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An ** F-test** is any statistical test in which the test statistic has an

Common examples of the use of *F*-tests include the study of the following cases:

- The hypothesis that the means of a given set of normally distributed populations, all having the same standard deviation, are equal. This is perhaps the best-known
*F*-test, and plays an important role in the analysis of variance (ANOVA). - The hypothesis that a proposed regression model fits the data well. See Lack-of-fit sum of squares.
- The hypothesis that a data set in a regression analysis follows the simpler of two proposed linear models that are nested within each other.

In addition, some statistical procedures, such as Scheffé's method for multiple comparisons adjustment in linear models, also use *F*-tests.

The *F*-test is sensitive to non-normality.^{[2]}^{[3]} In the analysis of variance (ANOVA), alternative tests include Levene's test, Bartlett's test, and the Brown–Forsythe test. However, when any of these tests are conducted to test the underlying assumption of homoscedasticity (*i.e.* homogeneity of variance), as a preliminary step to testing for mean effects, there is an increase in the experiment-wise Type I error rate.^{[4]}

Most *F*-tests arise by considering a decomposition of the variability in a collection of data in terms of sums of squares. The test statistic in an *F*-test is the ratio of two scaled sums of squares reflecting different sources of variability. These sums of squares are constructed so that the statistic tends to be greater when the null hypothesis is not true. In order for the statistic to follow the *F*-distribution under the null hypothesis, the sums of squares should be statistically independent, and each should follow a scaled χ²-distribution. The latter condition is guaranteed if the data values are independent and normally distributed with a common variance.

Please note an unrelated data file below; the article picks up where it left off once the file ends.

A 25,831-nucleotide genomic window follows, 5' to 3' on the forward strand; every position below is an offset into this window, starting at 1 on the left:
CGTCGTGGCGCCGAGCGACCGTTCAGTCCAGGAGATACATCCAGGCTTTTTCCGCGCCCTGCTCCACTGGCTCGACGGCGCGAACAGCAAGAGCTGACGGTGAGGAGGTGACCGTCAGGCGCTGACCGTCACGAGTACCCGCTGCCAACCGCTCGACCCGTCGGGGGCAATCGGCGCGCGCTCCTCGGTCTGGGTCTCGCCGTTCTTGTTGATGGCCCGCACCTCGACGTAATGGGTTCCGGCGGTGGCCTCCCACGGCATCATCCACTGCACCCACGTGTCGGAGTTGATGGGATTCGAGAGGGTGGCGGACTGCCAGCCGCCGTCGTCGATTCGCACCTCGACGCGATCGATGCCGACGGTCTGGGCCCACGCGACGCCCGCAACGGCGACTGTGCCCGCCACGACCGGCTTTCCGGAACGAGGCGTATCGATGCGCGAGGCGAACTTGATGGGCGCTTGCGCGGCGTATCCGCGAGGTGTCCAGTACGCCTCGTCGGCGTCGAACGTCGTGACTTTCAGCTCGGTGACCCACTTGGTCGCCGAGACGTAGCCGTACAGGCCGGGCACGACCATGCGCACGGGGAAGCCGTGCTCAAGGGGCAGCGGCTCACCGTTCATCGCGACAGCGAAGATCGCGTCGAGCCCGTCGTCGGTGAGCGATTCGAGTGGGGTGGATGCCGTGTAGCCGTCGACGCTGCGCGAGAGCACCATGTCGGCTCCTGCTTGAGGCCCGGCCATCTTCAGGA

The *F*-test in one-way analysis of variance is used to assess whether the expected values of a quantitative variable within several pre-defined groups differ from each other. For example, suppose that a medical trial compares four treatments. The ANOVA *F*-test can be used to assess whether any of the treatments is on average superior, or inferior, to the others versus the null hypothesis that all four treatments yield the same mean response. This is an example of an "omnibus" test, meaning that a single test is performed to detect any of several possible differences. Alternatively, we could carry out pairwise tests among the treatments (for instance, in the medical trial example with four treatments we could carry out six tests among pairs of treatments). The advantage of the ANOVA *F*-test is that we do not need to pre-specify which treatments are to be compared, and we do not need to adjust for making multiple comparisons. The disadvantage of the ANOVA *F*-test is that if we reject the null hypothesis, we do not know which treatments can be said to be significantly different from the others, nor, if the *F*-test is performed at level α, can we state that the treatment pair with the greatest mean difference is significantly different at level α.

The formula for the one-way **ANOVA** *F*-test statistic is

or

The "explained variance", or "between-group variability" is

where denotes the sample mean in the *i*-th group, is the number of observations in the *i*-th group, denotes the overall mean of the data, and denotes the number of groups.

The "unexplained variance", or "within-group variability" is

where is the *j*^{th} observation in the *i*^{th} out of groups and is the overall sample size. This *F*-statistic follows the *F*-distribution with degrees of freedom and under the null hypothesis. The statistic will be large if the between-group variability is large relative to the within-group variability, which is unlikely to happen if the population means of the groups all have the same value.